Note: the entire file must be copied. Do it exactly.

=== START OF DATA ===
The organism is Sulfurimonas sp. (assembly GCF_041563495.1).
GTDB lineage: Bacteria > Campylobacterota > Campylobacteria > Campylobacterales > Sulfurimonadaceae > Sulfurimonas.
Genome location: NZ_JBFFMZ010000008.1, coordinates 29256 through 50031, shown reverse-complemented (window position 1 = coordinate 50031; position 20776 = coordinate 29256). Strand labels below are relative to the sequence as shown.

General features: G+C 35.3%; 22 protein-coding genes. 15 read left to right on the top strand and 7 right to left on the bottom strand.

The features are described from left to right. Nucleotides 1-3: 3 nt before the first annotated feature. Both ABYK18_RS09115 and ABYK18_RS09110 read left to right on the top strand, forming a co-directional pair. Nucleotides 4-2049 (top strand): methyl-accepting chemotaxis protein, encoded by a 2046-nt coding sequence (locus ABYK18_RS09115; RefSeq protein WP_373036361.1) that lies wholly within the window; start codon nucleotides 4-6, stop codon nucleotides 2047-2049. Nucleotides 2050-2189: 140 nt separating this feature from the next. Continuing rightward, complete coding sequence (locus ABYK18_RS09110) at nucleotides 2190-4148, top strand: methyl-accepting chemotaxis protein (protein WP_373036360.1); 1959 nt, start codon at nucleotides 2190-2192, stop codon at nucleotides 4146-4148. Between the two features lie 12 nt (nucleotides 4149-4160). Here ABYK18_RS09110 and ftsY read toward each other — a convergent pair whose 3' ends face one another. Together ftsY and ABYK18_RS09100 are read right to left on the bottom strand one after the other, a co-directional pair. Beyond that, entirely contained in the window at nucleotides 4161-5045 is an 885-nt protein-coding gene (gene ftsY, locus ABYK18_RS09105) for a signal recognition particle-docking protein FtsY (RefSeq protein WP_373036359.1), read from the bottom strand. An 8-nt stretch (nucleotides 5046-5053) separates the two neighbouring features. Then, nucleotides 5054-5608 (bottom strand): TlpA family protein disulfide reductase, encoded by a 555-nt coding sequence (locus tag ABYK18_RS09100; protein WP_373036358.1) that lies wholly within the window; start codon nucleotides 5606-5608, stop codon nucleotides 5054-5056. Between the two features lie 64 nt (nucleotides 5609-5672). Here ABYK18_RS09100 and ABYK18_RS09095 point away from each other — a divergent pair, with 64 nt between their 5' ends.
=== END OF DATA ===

The organism is Sulfurimonas sp. (assembly GCF_041563495.1).
GTDB lineage: Bacteria > Campylobacterota > Campylobacteria > Campylobacterales > Sulfurimonadaceae > Sulfurimonas.
Genome location: NZ_JBFFMZ010000008.1, coordinates 29256 through 50031, shown reverse-complemented (window position 1 = coordinate 50031; position 20776 = coordinate 29256). Strand labels below are relative to the sequence as shown.

General features: G+C 35.3%; 22 protein-coding genes. 15 read left to right on the top strand and 7 right to left on the bottom strand.

The features are described from left to right. Nucleotides 1-3: 3 nt before the first annotated feature. Both ABYK18_RS09115 and ABYK18_RS09110 read left to right on the top strand, forming a co-directional pair. Nucleotides 4-2049 (top strand): methyl-accepting chemotaxis protein, encoded by a 2046-nt coding sequence (locus ABYK18_RS09115; RefSeq protein WP_373036361.1) that lies wholly within the window; start codon nucleotides 4-6, stop codon nucleotides 2047-2049. Nucleotides 2050-2189: 140 nt separating this feature from the next. Continuing rightward, complete coding sequence (locus ABYK18_RS09110) at nucleotides 2190-4148, top strand: methyl-accepting chemotaxis protein (protein WP_373036360.1); 1959 nt, start codon at nucleotides 2190-2192, stop codon at nucleotides 4146-4148. Between the two features lie 12 nt (nucleotides 4149-4160). Here ABYK18_RS09110 and ftsY read toward each other — a convergent pair whose 3' ends face one another. Together ftsY and ABYK18_RS09100 are read right to left on the bottom strand one after the other, a co-directional pair. Beyond that, entirely contained in the window at nucleotides 4161-5045 is an 885-nt protein-coding gene (gene ftsY, locus ABYK18_RS09105) for a signal recognition particle-docking protein FtsY (RefSeq protein WP_373036359.1), read from the bottom strand. An 8-nt stretch (nucleotides 5046-5053) separates the two neighbouring features. Then, nucleotides 5054-5608 (bottom strand): TlpA family protein disulfide reductase, encoded by a 555-nt coding sequence (locus tag ABYK18_RS09100; protein WP_373036358.1) that lies wholly within the window; start codon nucleotides 5606-5608, stop codon nucleotides 5054-5056. Between the two features lie 64 nt (nucleotides 5609-5672). Here ABYK18_RS09100 and ABYK18_RS09095 point away from each other — a divergent pair, with 64 nt between their 5' ends.